Evanston, Illinois—November 24, 2021—The Mitchell Museum of the American Indian (Mitchell Museum) honored three individuals for significant contributions to Native American society, culture, and history at the 12th Annual Dr. Carlos Montezuma Honorary Lecture and Awards on November 18.
Lawrence Baca, a nationally recognized authority on federal Indian law and race and a frequent lecturer on the role of race in society, civil rights law, and federal Indian law at high schools, colleges, and law schools was presented with The Dr. Carlos Montezuma Honorary Award, which is presented annually to a distinguished speaker whose contributions to social activism advance Native peoples on a national scale. Baca is a citizen of the Pawnee Nation and served as Deputy Director of the Office of Tribal Justice, U.S. Department of Justice. He was the first American Indian hired through the Department’s Honor Law Program and the first American Indian ever promoted to the rank of Senior Trial Attorney. In 2008, the Federal Bar Association, Indian Law Section, created the Lawrence R. Baca Lifetime Achievement Award for Excellence in Federal Indian Law.
Delina White, citizen of the Leech Lake Band of Ojibwe, was presented with the 2021 Woodrow “Woody” Crumbo Award for exemplary service and philanthropic giving in promoting American Indian culture. She is a Native apparel designer, beadwork artist, and founder of IamAnishinaabe. Her work focuses on the materials, symbolism, and design patterns of Great Lakes nations’ art within the context of history as an interdisciplinary approach to sharing the values, beliefs, and culture of Native people
Cheryl Crazy Bull, President and CEO of the American Indian College Fund, was presented with the 2021 Elizabeth Seabury Mitchell Awardee for exemplary service and philanthropic giving in promoting American Indian culture. A member of the Sicangu Lakota from the Rosebud Reservation in South Dakota, and a lifelong educator and community activist, Ms. Crazy Bull, whose Lakota name Wacinyanpi Win means They Depend on Her), advocates for self-determination focusing on Native voice, philosophy, and traditions as the heart of the people’s work in building prosperity for current and future generations. She serves on the board of IllumiNative, which focuses on a widespread accurate narrative about Indigenous people, and Native Ways Federation, a national association of Native non-profits. She also serves on the board of trustees of The Brookings Institution. She is a frequent public speaker and presenter about Indigenous education, higher education equity, and place-based education.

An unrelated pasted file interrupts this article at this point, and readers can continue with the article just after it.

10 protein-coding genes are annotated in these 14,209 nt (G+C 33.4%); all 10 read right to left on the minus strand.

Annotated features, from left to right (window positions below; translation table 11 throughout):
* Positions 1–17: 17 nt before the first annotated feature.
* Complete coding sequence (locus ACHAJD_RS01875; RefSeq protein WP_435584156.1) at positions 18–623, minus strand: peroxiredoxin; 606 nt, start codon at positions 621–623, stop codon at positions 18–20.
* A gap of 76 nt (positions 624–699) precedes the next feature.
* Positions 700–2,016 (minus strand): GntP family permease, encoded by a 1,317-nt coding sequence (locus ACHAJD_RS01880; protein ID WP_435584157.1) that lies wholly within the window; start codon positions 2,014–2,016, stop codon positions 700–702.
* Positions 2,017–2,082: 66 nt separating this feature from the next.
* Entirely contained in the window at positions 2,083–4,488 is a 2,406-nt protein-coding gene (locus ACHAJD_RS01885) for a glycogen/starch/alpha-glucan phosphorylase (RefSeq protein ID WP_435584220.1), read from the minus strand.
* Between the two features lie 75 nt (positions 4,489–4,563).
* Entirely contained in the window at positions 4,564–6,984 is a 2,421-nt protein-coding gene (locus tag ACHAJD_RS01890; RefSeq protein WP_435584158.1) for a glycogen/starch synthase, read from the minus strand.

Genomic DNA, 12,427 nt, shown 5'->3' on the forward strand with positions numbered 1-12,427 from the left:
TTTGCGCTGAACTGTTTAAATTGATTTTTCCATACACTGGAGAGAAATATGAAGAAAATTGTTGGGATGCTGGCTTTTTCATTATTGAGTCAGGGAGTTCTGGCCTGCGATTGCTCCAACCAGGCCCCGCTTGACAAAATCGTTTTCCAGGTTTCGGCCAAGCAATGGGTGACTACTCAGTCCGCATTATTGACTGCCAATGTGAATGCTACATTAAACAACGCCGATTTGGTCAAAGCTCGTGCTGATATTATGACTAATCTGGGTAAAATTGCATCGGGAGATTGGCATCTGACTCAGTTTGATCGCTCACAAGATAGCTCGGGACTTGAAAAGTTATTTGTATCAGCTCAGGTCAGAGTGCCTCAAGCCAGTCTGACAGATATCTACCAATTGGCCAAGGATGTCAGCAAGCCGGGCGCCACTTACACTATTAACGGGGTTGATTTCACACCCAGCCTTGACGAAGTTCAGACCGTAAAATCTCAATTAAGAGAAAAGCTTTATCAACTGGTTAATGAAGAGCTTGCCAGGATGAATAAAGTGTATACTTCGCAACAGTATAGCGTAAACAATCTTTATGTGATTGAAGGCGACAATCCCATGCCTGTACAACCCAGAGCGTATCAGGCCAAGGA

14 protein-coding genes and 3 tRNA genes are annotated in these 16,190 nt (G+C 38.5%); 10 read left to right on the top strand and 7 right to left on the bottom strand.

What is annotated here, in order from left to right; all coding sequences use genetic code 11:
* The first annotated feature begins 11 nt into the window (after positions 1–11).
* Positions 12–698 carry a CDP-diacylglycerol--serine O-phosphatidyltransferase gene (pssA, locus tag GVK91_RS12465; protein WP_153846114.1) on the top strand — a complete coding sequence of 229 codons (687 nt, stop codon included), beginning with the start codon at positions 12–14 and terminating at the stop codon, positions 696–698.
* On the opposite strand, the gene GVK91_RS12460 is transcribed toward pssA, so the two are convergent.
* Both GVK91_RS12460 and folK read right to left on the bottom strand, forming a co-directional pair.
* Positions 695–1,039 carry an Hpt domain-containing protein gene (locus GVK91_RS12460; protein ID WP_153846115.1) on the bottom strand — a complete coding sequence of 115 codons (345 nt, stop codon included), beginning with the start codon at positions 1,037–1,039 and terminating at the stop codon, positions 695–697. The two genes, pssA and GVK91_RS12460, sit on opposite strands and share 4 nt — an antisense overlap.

Since 1977, the Mitchell Museum has provided visitors from throughout the Chicago region access to collections, exhibits, programs, and activities that introduce the cultures of American Indians. The Mitchell Museum promotes a deeper understanding of Native American peoples through collecting, preserving, and interpreting traditional and contemporary art and material culture. The Chicago Tribune named the Mitchell Museum one of its top ten museums for 2015. In 2012, it was selected as a national finalist by the American Association of State and Local History.
The Mitchell Museum’s annual awards ceremony is named for Dr. Carlos Montezuma (Yavapai), who worked as a physician and a social justice activist for American Indian rights. In 1904, he became one of the founders of the Society of American Indians, which focused on improving the living, social, and political situations of American Indians.
About the Mitchell Museum of the American Indian
The Mitchell Museum of the American Indian is one of only a handful of museums across the country that focuses exclusively on the art, history, and culture of American Indian and First Nation peoples from throughout the United States and Canada. The Museum was founded by John and Betty Seabury-Mitchell, who donated their personal collection to Kendall College in 1977.